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Pure "Teutonic" Thrash - 91%

Akerfeldt_Fanboi, January 23rd, 2009

In the late 80's there was a record. A record that defied the laws of physics and was, for a fact as stated by many famous physicists, heavier than lead and faster than a speeding bullet. This record was known as Spectrum of Death. Released by Shaboygan(ian?) band Morbid Saint in the venerable year of 1988, we are greeted instantly with the full force and fury of "Lock Up Your Children".

From the start, you will notice that this album doesn't have a very varied train of thought. It's plan of attack is "kill, kill, kill" and rarely ever strays from this. Even the production is its own one-minded beast. Anyways, the first song on the record is surely one of the best here, if not one of the best thrash songs ever written.

Vocalist Pat Lind is definitely the first thing you will notice on this record. Even though the many other reviewers for this album refute the similarity between his vocals and Mille Petrozza's of Kreator, it is obvious that the only difference is reverb drenching and a tad more growl in Pat's hellish voice. In fact, the whole band itself seem to take influence from Kreator, and teutonic thrash in general. That's where the name of this title comes from, for the semi-curious.

Now, onto the album.

The guitars, easily the most prominent of instruments here, are astounding in their reverb-y and chuggingly heavy glory. The fret-wizardry of Jim Visser and Jim Fergades permeates throughout this record, and it is more than a good thing. They weave tales of vicious ferocity that would cave even the strongest man's head in. Pretension aside, the guitars are pretty cool. The bass is fairly obvious to my obviuosly expert ear, but it isn't too interesting beyond being a root-noter.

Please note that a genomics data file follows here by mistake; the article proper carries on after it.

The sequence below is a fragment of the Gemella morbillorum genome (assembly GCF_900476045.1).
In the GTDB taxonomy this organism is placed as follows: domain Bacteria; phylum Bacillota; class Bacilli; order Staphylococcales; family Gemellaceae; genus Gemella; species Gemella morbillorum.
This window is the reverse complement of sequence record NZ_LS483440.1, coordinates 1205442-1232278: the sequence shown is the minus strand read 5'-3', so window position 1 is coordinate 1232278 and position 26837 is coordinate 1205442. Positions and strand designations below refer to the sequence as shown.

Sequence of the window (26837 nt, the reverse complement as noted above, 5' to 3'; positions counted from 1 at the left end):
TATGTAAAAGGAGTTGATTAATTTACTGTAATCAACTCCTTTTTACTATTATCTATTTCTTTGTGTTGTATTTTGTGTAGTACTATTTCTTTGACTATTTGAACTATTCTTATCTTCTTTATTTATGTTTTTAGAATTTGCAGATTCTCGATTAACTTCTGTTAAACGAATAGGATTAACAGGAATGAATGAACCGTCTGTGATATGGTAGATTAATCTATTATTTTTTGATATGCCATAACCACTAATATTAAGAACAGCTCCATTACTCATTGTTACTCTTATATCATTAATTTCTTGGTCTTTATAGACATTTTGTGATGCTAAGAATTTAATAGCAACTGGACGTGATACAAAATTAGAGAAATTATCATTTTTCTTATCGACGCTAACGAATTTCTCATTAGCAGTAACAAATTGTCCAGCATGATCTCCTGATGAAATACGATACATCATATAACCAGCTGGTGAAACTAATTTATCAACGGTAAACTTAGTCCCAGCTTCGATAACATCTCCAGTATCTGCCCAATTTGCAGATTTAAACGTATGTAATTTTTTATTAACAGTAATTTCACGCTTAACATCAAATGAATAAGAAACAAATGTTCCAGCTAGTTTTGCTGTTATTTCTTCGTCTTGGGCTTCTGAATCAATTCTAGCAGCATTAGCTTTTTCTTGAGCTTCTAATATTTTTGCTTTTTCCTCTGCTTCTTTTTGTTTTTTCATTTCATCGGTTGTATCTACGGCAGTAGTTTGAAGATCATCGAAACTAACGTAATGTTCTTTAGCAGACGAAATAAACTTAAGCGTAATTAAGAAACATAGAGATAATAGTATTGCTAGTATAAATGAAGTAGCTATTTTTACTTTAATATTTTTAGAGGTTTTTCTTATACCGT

The drums When I first heard this album, the slightly weak keeping-in-time abilities of the drummer made me a little worried, but it must have been the first-time-in-studio jitters. He is just pure aggression, which is the primary focus of this album, as I've said at least five times earlier.

The songwriting is perfectly concise, shifting between the thrash monster of the opening track, to the grudgingly heavy cut "Assassin" we are treated to a purely maniacal songwriting genius, most likely coming from the guitarists and vocalist. The greatest thrash chorus, and overall song in general, comes in the form of the first track and just simply astounds me every listen. The almost liquid transition is just thrash gold.

HEAVY. Meaty. Grinding. These are the words that come to mind when you say "production" with Morbid Saint in mind. The guitar tone is set in stone and never releases your throat as it pummels you deeper and deeper into the album with the finishing blow of "Beyond the Gates of Hell". The drums are slightly high in the mix, with the classic snare sound of the late 80's being very prominent. The bass is, for lack of a better phrase, invisible behind he guitars. The most prominent thign here are the vocals, fantastically done by Mr. Lind, of course.

So, to conclude this whole...thing, Morbid Saint revolutionized the thrashing wheel with this slab of evil, grindy, thrashing metal. For fans of early Kreator, Sodom, and serious/evil thrash or black metal in general.